Book spine poetry: the food edition

Kid One was quite amused to see me standing in the kitchen this morning, staring intently at books piled on the counters while “Appalachian Spring” played on the iPod dock. He thought it would make a great scene from a movie – I’m hoping he was imagining a romantic comedy of some sort, although knowing him, more likely it was the prelude to a zombie invasion. I was actually not auditioning for my son, though, I was trying my hand at book spine poetry, a concept introduced to me recently by Susan Bearman via Brain Pickings in honor of National Poetry Month. All you have to do is arrange a pile of books so that the titles say something poetic, profound, or perhaps preposterous. It would be a great party game if you had lots of books and a few nerdy friends. This morning I decided to handicap myself by choosing only food fiction or food fact books. There’s a collection spilling around the kitchen; I thought it would be easy. But turns out a shelf of titles starting with “The” and ending in “Cookbook” is a bit limiting, and try as I might I couldn’t figure out how to put “The Widow Cliquot” together with “A Goose In Toulouse” and “The Nasty Bits” without cheating. Here’s the first one I came up with: What Einstein Told His Cook: The Sweet Life in Paris Tastes of Paradise. Banana, Fruits & Vegetables, Nuts, Secret Ingredients, Spam. Are You Hungry Tonight? And then this more haiku-inspired poem: Pacific Feast From My Mexican Kitchen, Fish, Without a Doubt. Then I played around...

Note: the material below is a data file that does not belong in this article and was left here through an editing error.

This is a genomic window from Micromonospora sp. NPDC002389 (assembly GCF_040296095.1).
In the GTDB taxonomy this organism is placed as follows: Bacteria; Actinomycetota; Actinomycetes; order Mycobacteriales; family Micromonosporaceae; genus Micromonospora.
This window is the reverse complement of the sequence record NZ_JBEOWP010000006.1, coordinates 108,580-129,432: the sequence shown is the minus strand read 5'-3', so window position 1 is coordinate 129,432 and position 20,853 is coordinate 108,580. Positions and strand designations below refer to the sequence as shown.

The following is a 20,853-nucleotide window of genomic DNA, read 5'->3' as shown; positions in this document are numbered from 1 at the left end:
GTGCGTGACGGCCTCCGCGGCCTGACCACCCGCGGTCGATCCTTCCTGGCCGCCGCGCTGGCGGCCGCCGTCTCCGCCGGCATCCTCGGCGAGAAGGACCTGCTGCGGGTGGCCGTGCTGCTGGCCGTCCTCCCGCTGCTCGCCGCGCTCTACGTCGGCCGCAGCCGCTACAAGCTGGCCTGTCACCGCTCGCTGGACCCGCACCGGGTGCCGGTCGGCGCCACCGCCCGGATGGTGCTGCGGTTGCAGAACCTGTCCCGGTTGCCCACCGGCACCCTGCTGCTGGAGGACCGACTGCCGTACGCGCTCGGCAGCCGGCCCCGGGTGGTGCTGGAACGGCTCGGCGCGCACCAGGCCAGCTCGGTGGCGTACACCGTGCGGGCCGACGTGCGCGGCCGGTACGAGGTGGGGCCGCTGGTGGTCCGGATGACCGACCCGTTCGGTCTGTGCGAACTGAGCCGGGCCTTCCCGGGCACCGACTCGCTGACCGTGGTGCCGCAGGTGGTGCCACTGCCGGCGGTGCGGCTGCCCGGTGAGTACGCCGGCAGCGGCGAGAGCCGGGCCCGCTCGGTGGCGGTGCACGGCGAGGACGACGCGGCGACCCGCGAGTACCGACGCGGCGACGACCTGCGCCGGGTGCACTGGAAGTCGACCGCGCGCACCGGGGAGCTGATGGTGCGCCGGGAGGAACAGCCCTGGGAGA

Sometimes I just have to amuse myself (3)

I found the milk carton in the fridge empty on Saturday morning, victim of Kid One’s early-morning pre-work power breakfast of Ezekiel 49 and bananas. Kid Two’s Buddy had spent the night and the remaining boys were promised waffles, but I couldn’t find a milk-less recipe in my Fannie Farmer – although I certainly could have done a Google search with much success. The waffle iron was hot, the eggs were out, so I figured I’d try to make scrambled eggs in the waffle iron. If Alton Brown could cook bacon in there, certainly I owed it to myself to give it a try. Here is what two eggs cracked into a bowl, sprinkled with salt, whisked to within an inch of their lives, poured into a hot waffle iron sprayed with olive oil, and cooked for 2 minutes look like. The waffled eggs got fluffy and frittata-like while cooking but deflated when met a cool plate and had a very un-egg like texture that was deemed “very weird.” The results on my experiment were unanimous: Better luck next...